Right, right. Yeah. It's interesting that you came at it from a stability standpoint, you know? Cause, cause we, you know, that is true. I oftentimes will see somebody with much better balances stability on their non-dominant leg. Right. But then when it comes to pure strength, the right side is stronger. The dominant side stronger.
Right. So you came at it from stability. I came at it from more of like a pure strength side. Yeah. And you definitely see those, those differences from side to side, specifically in the legs, the non-dominant is always more stable. Yeah. Yeah. The sport history is interesting too. I always, like, I always tell people I played baseball growing up and I was like, listen, man, it might be one of the worst sports for you.
Long-term I like we do nothing, but just develop. Pattern changes on one, one dominant side and then one hip is like really mobile and the other one's tight, you know, our tennis, tennis to some degree is not quite as significant. I know that's what you played. Right? Played soccer and tennis, soccer and tennis.
Yep. And, but I think you're hitting the ball both directions. And with, with baseball, I mean, you literally specialize unless you're a switch hitter, which a lot of people are not, but the mixture of those two for you probably was really helpful. And so, I mean, that's how I switched to tennis. Until I didn't start playing tennis, I was a junior in high school.
I played baseball. I wrestled with my baseball soccer and a little bit of basketball straight through until, you know, I realized I was gonna play soccer in college for sure. And then, you know, baseball was not helping me play soccer better. Right? Yeah. So I made that really hard decision and I still think like, like, like crushed my father, like I came, I was like, yeah, I'm gonna go play, you know, stop playing baseball, play tennis.
And you can just see him, like what you want to play, what sport tennis was the best thing ever. I picked it up really fast and helped my foot work and helped my hand coordination. Totally. It was fantastic. No. I ended up playing tennis in college too, which I would not have played baseball in college.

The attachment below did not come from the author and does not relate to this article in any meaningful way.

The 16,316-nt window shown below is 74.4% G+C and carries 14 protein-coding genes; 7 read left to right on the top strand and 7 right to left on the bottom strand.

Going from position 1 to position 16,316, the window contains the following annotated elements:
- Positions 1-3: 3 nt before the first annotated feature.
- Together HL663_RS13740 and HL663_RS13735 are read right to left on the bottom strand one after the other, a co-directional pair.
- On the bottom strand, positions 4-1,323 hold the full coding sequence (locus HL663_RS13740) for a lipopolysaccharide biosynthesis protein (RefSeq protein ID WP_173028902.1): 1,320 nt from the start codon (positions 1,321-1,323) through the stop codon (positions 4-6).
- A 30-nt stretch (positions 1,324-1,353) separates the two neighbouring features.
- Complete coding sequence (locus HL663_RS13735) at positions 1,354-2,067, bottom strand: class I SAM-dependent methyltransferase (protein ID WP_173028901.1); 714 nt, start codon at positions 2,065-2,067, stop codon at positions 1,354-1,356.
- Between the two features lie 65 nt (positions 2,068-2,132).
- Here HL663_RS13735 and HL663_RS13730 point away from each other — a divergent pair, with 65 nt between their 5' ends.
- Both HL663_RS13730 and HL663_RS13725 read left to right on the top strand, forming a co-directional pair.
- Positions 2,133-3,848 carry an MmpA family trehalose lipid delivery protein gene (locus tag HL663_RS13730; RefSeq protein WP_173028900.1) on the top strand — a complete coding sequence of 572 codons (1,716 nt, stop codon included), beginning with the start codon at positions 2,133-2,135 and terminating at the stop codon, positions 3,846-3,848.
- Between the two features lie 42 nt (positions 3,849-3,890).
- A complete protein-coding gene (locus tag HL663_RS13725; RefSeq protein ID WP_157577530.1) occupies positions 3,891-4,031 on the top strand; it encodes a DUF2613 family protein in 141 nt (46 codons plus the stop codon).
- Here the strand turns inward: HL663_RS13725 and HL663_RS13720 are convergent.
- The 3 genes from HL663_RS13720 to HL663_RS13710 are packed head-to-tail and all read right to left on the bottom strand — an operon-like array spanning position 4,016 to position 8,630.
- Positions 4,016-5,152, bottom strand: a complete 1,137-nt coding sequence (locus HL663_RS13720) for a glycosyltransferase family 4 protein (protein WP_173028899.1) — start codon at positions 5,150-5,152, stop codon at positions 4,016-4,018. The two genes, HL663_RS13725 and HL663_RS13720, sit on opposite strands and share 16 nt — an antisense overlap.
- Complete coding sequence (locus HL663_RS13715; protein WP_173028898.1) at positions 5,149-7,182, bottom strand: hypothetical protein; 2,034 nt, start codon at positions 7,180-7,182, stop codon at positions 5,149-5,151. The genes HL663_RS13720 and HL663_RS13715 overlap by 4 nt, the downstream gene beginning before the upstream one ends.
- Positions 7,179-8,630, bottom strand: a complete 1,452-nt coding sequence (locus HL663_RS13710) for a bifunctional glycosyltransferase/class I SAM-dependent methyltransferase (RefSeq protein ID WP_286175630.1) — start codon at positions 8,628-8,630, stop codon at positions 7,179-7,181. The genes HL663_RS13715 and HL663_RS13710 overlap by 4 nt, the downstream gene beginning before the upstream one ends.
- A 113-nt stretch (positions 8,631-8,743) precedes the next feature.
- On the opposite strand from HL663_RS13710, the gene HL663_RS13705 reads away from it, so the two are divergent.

Yeah. So I play two sports in college. And even though I'd only been playing the one for two years was very easy to pick up as an athlete. Right. I just didn't have, I didn't have the time on the court. Like some of the better players had, but as far as athletics go, once you learn how to move, you know, more of a desire to play the game too.
I mean, how many youth athletes do we see that are just like. Totally burnt out. I saw a kid this morning. He was a like a national level cyclist. He was going to go cycle over in in Europe. His, his his sister was over there in Italy, who was a pro cyclist. And he totally one day was just like done.
He and I saw him today cause he's gotten into running and he's a terrible runner and he has shin splints and and I'm like, dude, you know, when's the last time you got on a bike and he's like, I haven't gotten, I'm not been on a bike in a year. And before that he wrote almost every single day, but he was so burned out on the on the sport that he didn't want to do it anymore.
You know? And I think that for you, like later in your career, switching to a sport that you're just fascinated, learning more about, you know, like that probably was just as helpful as, as athletic development from soccer. Absolutely. You know, now, you know, there's so much push to specialize anymore, you know, with kids and you know, the three sport athlete like is a, it's like a unicorn.
Now I know when we were growing up, me and everybody played three sports. Yeah. Cause you had to, it was more fun that way. Like, I, I looked for it. I mean, you kinda got tired of football just in time to play basketball and then you kinda got tired of basketball and then baseball season rolled around and then maybe you're swimming over the summer.